Limiting majority power seems counter-intuitive in a democracy, but hear me out. When we created our byzantine form of government it was not a hierarchy. The powdered-wig pols in Philadelphia built a scaffold with competing centers of power in the three branches. These branches in turn competed with state governments. The Madisonian idea was for cross-cutting cleavages (Note: this has nothing to do with Stormy Daniels, see Federalist 10) to cause temporary coalitions to form among factions in order to accomplish shared goals.
The system facilitates messy chaos with states, courts, legislatures, the populace, and the executive all in competition with various parts of the machine. The biggest fear of many at the constitutional convention was that majority rule would predominate. The “will of the people” was feared. Majority rule was a recipe for oppression. There was no magic wisdom in the mob.
There are plenty of flaws in the constitution, but in this they were wise. Most voters (present readers excepted, of course) are not reasonable, thoughtful, civic minded arbiters who generate wisdom through a collective spell cast in the voting booth. When they are afraid, angry or under stress, voters can make truly awful decisions. I will forego the obvious orange example.
Indeed, I sometimes wonder why everyone pushes so hard to get full voter participation. I suppose they believe that if more folks voted, their “side” would inevitably win. I do believe in voting as both a right and a duty. I encourage everyone to vote. I myself vote. But if we snapped our fingers and everyone voted in the next election, I’m not confident the outcome would be so different – but I digress.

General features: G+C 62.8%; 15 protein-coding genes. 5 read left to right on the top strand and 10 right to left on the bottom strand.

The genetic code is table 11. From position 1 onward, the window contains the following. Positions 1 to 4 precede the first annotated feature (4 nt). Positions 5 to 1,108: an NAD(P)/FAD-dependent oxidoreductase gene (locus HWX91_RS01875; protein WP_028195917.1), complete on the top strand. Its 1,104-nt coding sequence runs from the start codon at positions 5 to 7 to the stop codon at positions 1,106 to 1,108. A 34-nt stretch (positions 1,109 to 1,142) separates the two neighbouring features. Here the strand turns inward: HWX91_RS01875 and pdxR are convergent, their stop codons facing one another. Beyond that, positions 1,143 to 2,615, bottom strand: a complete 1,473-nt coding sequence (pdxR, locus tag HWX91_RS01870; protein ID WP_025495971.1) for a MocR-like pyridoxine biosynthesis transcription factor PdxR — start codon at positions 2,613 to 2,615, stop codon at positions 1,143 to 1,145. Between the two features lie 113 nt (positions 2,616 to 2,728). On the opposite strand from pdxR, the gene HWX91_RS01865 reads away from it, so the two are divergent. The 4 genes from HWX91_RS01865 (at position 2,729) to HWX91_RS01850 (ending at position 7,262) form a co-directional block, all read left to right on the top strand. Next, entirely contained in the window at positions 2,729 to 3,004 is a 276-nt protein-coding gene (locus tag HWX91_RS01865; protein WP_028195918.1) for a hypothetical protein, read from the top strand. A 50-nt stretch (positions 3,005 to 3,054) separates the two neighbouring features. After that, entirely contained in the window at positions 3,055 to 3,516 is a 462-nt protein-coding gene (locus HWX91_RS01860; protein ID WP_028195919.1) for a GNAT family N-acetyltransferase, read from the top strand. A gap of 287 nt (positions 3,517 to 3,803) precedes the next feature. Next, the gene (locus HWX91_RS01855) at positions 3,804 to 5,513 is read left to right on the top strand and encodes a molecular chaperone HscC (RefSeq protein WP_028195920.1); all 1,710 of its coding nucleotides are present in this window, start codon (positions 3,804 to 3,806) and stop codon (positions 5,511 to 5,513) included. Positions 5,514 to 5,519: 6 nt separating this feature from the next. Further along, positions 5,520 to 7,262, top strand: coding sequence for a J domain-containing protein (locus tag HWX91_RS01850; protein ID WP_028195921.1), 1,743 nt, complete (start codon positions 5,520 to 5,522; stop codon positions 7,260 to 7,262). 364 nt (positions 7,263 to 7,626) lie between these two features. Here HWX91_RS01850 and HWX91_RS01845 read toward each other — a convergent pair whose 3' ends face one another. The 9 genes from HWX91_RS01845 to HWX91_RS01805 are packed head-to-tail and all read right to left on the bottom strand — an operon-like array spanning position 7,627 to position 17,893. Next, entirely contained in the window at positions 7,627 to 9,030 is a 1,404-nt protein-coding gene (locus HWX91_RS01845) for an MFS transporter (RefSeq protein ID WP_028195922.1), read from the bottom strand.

Rules and structures should limit the ability of the majority to enforce its will unilaterally. Our current form of government does this, if imperfectly. It allows courts, the legislature and the executive to compete for power. As long as there is competition between the branches, checks and balances are playing out. Even when the result is not to my liking, I believe this is a net positive. So if you are frustrated with legislation, court rulings or executive orders, remember two important things:
1) We’re Still Kicking
If you, like me, think the Trump administration is a train wreck, remember that we have survived awful presidents before. The office of the presidency has great influence. Used judiciously, this influence translates into enormous soft power, but his actual power is narrowly constrained. His limited hard power is potentially checked at every turn by competing branches and groups.
In spite of Trump’s epic ignorance and ooh-look-at-me rhetoric, he is not able to do very much without Congress or the courts. Yes he’s a bull in a china shop in international relations. He has no subtlety and apparently not even an “IR for Dummies” book to help him – not that he believes he needs help. But, put another way, his reactions are the frustrations of a caged animal used to getting his way.
He can’t pull out of NATO or the G7 on his own authority. If he tried, he would face a slew of challenges from competing centers of power. He backpedaled his “zero tolerance” border policy. He watered down his immigration “ban” to pass court muster. He can’t repeal the ACA, and he can’t fund his silly wall. Almost nothing is really to his liking. Meanwhile, Mueller is a thorn in his side, but if he fired him tomorrow it would probably generate impeachment proceedings. GOP senators, currently pleased with the policy agenda and holding their nose at all the antics, would find it a bridge too far. In short, the only thing he can do is bellow and Twitter-bait the media. He’s exceedingly good at both of those things, but in the end he’s just another president – and we make way too much of that particular center of power.
2) If You Don’t Like the Weather Just Wait
The pendulum will shift. Each side is predictable in one respect – they overreach. They wildly overestimate what’s possible. They listen to voices that tell them one battle means the war is over. They believe opponents are small, have given up or are dying out. There is an inevitable backlash. A reversal is the one thing you can count on. The Democrats will be back in power in the congress and in the executive branch. A Democratic president will appoint liberal justices to the bench. If that makes you nervous, take heart: once in power, they will promptly overreach and the cycle will repeat like clockwork.
It’s the circle of life, and it moves us all.